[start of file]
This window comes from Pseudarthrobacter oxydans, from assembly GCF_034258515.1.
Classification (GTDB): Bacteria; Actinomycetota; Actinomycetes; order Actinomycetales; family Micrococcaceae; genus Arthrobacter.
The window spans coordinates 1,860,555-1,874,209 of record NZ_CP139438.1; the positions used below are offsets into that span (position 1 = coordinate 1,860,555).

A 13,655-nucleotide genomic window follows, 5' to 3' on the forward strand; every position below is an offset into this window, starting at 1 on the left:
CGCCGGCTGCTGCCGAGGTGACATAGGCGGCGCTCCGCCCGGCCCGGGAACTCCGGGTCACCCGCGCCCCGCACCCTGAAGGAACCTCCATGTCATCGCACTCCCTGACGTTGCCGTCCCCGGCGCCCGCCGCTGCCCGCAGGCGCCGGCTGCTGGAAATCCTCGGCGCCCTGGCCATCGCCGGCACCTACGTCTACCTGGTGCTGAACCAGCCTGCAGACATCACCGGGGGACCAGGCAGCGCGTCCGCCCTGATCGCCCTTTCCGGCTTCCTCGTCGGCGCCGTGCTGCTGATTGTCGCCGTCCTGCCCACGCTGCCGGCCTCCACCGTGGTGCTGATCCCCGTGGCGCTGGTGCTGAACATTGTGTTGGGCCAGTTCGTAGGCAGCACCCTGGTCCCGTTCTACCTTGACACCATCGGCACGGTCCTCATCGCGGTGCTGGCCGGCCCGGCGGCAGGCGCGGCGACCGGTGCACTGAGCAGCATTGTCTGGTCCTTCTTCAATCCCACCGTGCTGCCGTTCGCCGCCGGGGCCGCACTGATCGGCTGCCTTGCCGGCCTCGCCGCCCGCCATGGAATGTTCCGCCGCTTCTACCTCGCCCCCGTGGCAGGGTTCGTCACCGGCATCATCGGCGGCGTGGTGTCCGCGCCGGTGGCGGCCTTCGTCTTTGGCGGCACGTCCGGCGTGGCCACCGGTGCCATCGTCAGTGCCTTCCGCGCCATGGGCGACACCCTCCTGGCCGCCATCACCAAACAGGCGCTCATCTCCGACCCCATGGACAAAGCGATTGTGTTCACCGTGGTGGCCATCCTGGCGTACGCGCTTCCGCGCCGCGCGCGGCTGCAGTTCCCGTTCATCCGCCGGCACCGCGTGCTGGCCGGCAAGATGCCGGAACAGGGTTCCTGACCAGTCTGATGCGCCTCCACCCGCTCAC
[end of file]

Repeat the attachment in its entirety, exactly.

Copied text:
This window comes from Pseudarthrobacter oxydans, from assembly GCF_034258515.1.
Classification (GTDB): Bacteria; Actinomycetota; Actinomycetes; order Actinomycetales; family Micrococcaceae; genus Arthrobacter.
The window spans coordinates 1,860,555-1,874,209 of record NZ_CP139438.1; the positions used below are offsets into that span (position 1 = coordinate 1,860,555).

A 13,655-nucleotide genomic window follows, 5' to 3' on the forward strand; every position below is an offset into this window, starting at 1 on the left:
CGCCGGCTGCTGCCGAGGTGACATAGGCGGCGCTCCGCCCGGCCCGGGAACTCCGGGTCACCCGCGCCCCGCACCCTGAAGGAACCTCCATGTCATCGCACTCCCTGACGTTGCCGTCCCCGGCGCCCGCCGCTGCCCGCAGGCGCCGGCTGCTGGAAATCCTCGGCGCCCTGGCCATCGCCGGCACCTACGTCTACCTGGTGCTGAACCAGCCTGCAGACATCACCGGGGGACCAGGCAGCGCGTCCGCCCTGATCGCCCTTTCCGGCTTCCTCGTCGGCGCCGTGCTGCTGATTGTCGCCGTCCTGCCCACGCTGCCGGCCTCCACCGTGGTGCTGATCCCCGTGGCGCTGGTGCTGAACATTGTGTTGGGCCAGTTCGTAGGCAGCACCCTGGTCCCGTTCTACCTTGACACCATCGGCACGGTCCTCATCGCGGTGCTGGCCGGCCCGGCGGCAGGCGCGGCGACCGGTGCACTGAGCAGCATTGTCTGGTCCTTCTTCAATCCCACCGTGCTGCCGTTCGCCGCCGGGGCCGCACTGATCGGCTGCCTTGCCGGCCTCGCCGCCCGCCATGGAATGTTCCGCCGCTTCTACCTCGCCCCCGTGGCAGGGTTCGTCACCGGCATCATCGGCGGCGTGGTGTCCGCGCCGGTGGCGGCCTTCGTCTTTGGCGGCACGTCCGGCGTGGCCACCGGTGCCATCGTCAGTGCCTTCCGCGCCATGGGCGACACCCTCCTGGCCGCCATCACCAAACAGGCGCTCATCTCCGACCCCATGGACAAAGCGATTGTGTTCACCGTGGTGGCCATCCTGGCGTACGCGCTTCCGCGCCGCGCGCGGCTGCAGTTCCCGTTCATCCGCCGGCACCGCGTGCTGGCCGGCAAGATGCCGGAACAGGGTTCCTGACCAGTCTGATGCGCCTCCACCCGCTCAC